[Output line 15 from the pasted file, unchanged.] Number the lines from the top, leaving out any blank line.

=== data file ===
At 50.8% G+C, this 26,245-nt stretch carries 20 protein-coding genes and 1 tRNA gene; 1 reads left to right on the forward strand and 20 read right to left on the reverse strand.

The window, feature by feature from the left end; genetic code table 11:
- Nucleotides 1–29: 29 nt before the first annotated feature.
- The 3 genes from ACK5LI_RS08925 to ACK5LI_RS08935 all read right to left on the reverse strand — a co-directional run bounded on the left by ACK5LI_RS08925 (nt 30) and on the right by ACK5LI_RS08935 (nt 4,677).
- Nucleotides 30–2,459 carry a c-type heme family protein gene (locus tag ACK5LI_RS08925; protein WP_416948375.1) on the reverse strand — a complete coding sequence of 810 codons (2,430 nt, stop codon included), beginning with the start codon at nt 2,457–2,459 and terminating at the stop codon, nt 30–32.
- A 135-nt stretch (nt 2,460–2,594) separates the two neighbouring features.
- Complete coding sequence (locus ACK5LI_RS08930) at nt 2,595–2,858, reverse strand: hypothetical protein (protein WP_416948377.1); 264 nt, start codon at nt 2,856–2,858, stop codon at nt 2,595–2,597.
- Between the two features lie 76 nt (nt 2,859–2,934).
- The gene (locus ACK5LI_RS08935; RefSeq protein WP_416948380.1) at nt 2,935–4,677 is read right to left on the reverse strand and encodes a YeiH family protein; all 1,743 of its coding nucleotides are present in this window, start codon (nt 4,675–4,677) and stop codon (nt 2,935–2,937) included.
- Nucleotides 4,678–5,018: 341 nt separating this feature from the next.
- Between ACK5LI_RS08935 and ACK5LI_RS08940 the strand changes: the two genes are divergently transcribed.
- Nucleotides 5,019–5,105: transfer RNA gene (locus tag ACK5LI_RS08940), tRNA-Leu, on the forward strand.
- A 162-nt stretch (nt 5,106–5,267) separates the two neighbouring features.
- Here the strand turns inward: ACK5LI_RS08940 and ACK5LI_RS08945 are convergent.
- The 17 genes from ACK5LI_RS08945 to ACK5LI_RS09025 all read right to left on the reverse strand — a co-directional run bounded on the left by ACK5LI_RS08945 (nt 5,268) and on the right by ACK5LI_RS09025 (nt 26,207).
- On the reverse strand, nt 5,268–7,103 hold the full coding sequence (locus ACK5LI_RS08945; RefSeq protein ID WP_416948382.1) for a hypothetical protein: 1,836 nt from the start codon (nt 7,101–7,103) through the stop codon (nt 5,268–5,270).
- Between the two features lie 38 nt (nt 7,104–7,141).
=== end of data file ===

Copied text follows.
- The 17 genes from ACK5LI_RS08945 to ACK5LI_RS09025 all read right to left on the reverse strand — a co-directional run bounded on the left by ACK5LI_RS08945 (nt 5,268) and on the right by ACK5LI_RS09025 (nt 26,207).